Their specialty is the borscht. It's a beetroot soup with a deep red color to it. I was expecting  something a little more hearty. But since I have no previous experience, I'll just say it was awesome. It'll be my benchmark until another russian (or eastern european) tells me otherwise. ha! However that was what my aunt had. I chose a pig knuckle plate. Fall off the bone pork with a crispy fried skin! The meal comes with some brown bread (also soft and very delicious) and a bowl of mushroom soup (i think) and a cup of Ronnefeldt tea. Expect your bill to be around $500+ a person. But they also have some afternoon tea for a cheaper price. The decor was very much matched with the eastern european or russian theme. The windows let a lot of light in and I saw several people there reading books and just relaxing over some tea and cookies. The restaurant doesn't mind. Or if your in the mood for something quick or sweet, head downstairs to street level and visit the confectionary. One of it's specialities include a soft Russian marshmallow candy called Mazurka walnut cakes. It was once only available to the Russian royal family, but can now be bought on the go. I highly recommend going to this cafe and confectionary as it's one of the rare, if not only Russian restaurant in Taipei. Let along a long illustrious six decade history that dates back to CKS.

Astoria 明星

Wednesday, March 14, 2012

Wendel's bakery

Yuki and I attended a free cooking class near SYS memorial. It took about 2 hours and they fed us some of the food that was cooked. Cheese and black sesame mochi balls and Taiwanese sticky rice. But we were still a bit hungry, so we headed around the corner to Wendel's German bakery and bistro. I forget if I've mentioned this place before, but it's a great little western bakery. Sounds german, but I'm not knowledgable enough in German breads to judge. The interior looks very comforting. It really has a clean luxurious european bakery look to it. Perhaps normal in other parts of the world, but in Taipei it's pretty swanky. They have large glass display cases of breads, chocolates, brittles, danishes, cakes and cookies. But don't forget the pretzel tower on the counter. MMmmmm.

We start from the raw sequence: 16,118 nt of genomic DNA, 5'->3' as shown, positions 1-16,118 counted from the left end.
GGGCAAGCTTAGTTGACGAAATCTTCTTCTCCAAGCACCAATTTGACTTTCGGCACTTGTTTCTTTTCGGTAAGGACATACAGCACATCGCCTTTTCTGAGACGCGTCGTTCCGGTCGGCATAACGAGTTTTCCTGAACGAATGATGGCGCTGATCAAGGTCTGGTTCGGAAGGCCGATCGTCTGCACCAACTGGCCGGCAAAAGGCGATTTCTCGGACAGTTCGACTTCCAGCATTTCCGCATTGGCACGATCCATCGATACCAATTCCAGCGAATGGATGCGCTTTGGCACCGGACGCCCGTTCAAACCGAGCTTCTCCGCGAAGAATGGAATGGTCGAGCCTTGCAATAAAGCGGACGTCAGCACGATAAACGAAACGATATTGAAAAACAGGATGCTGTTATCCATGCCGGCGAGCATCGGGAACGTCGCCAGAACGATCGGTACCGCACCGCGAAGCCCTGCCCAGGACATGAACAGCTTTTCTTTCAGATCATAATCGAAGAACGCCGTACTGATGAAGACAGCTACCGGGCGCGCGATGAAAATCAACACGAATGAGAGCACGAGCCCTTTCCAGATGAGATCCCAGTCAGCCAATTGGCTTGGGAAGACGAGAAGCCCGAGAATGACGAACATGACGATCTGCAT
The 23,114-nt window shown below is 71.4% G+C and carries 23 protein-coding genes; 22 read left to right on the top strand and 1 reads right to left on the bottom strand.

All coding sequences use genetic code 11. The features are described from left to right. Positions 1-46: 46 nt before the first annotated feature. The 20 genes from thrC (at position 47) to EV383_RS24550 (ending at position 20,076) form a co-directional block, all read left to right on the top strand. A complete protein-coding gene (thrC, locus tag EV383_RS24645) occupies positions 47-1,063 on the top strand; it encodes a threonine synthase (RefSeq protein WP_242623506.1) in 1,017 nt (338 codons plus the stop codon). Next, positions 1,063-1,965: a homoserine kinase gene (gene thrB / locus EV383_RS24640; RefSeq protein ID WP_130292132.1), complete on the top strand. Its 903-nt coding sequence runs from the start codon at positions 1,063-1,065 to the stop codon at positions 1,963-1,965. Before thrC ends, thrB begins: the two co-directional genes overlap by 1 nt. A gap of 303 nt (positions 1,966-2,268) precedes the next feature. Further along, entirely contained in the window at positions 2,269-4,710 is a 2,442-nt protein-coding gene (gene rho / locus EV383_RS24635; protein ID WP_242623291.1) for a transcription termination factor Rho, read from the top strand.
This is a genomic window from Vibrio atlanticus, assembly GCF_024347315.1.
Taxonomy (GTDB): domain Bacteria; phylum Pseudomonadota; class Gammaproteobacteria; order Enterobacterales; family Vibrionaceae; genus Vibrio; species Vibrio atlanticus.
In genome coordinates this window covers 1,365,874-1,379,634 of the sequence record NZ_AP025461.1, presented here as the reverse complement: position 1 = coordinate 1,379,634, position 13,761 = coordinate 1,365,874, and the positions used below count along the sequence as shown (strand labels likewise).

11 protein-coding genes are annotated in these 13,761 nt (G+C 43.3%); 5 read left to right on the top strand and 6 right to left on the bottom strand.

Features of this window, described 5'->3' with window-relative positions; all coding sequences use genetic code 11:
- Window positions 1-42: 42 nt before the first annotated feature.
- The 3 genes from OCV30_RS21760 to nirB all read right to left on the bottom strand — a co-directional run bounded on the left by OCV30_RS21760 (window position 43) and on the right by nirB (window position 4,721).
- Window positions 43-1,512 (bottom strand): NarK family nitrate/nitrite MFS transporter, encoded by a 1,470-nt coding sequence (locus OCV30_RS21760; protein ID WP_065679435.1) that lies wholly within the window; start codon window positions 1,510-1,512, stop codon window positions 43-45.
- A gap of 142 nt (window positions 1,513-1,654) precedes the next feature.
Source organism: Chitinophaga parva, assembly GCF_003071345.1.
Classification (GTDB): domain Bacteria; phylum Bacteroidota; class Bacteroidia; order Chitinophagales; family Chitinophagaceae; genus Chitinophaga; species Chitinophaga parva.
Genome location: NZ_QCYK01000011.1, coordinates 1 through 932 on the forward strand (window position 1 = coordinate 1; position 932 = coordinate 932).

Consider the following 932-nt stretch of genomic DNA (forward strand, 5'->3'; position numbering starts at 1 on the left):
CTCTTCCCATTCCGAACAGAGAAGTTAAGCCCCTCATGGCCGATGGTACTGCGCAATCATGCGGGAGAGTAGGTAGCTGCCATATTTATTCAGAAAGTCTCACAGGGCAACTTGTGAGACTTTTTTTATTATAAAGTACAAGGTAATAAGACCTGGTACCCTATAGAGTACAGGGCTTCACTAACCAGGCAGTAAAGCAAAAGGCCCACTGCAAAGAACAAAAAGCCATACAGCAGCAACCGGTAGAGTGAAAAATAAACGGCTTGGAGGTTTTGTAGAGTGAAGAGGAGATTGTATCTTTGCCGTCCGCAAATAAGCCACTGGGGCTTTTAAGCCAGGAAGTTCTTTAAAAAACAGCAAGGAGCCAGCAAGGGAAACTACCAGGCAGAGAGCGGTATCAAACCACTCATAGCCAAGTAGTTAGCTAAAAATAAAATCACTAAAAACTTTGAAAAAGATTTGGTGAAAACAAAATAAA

I totally miss a hot giant pretzel sprinkled with those large salt kernels. Kind of like the ones you get at the county fair. Alas it was for another day. I eyed the chocolate raspberry crumble cake before the pretzel. Too many deliciousness to try for one evening. I settled down in the cozy patio out front with my chocolate raspberry crumble and hot cocoa. Prices are around $350 for a cake and drink. From what I hear, a cake and drink is the minimum order for dine-in. I will be back possible for a nice afternoon tea or just desserts. I took the liberty of listed all their locations in chinese for easier google maps look up, but please visit their website for more information and awesome photos at

Wendel's German Bakery and Bistro
No. 28, Lane 260, GuangFu S. Rd.



台北市士林區忠誠路二段55號 大葉高島屋B1


Sunday, March 11, 2012